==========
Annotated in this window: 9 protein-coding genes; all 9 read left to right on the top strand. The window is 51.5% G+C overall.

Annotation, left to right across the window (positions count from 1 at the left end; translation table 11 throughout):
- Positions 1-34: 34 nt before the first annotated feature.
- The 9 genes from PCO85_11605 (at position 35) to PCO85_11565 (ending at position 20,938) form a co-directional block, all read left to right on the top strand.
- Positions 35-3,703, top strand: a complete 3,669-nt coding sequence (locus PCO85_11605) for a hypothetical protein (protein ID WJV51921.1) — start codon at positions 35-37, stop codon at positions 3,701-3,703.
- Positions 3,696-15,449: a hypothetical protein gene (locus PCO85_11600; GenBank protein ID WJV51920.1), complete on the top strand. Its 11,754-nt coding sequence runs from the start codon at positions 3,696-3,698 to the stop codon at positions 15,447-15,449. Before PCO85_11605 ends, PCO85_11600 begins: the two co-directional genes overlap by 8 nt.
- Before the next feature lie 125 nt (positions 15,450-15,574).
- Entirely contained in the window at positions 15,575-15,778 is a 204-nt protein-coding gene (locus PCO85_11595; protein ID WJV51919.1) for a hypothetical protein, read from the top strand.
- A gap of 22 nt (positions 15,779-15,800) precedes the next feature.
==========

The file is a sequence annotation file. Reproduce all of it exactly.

Annotated in this window: 9 protein-coding genes; all 9 read left to right on the top strand. The window is 51.5% G+C overall.

Annotation, left to right across the window (positions count from 1 at the left end; translation table 11 throughout):
- Positions 1-34: 34 nt before the first annotated feature.
- The 9 genes from PCO85_11605 (at position 35) to PCO85_11565 (ending at position 20,938) form a co-directional block, all read left to right on the top strand.
- Positions 35-3,703, top strand: a complete 3,669-nt coding sequence (locus PCO85_11605) for a hypothetical protein (protein ID WJV51921.1) — start codon at positions 35-37, stop codon at positions 3,701-3,703.
- Positions 3,696-15,449: a hypothetical protein gene (locus PCO85_11600; GenBank protein ID WJV51920.1), complete on the top strand. Its 11,754-nt coding sequence runs from the start codon at positions 3,696-3,698 to the stop codon at positions 15,447-15,449. Before PCO85_11605 ends, PCO85_11600 begins: the two co-directional genes overlap by 8 nt.
- Before the next feature lie 125 nt (positions 15,450-15,574).
- Entirely contained in the window at positions 15,575-15,778 is a 204-nt protein-coding gene (locus PCO85_11595; protein ID WJV51919.1) for a hypothetical protein, read from the top strand.
- A gap of 22 nt (positions 15,779-15,800) precedes the next feature.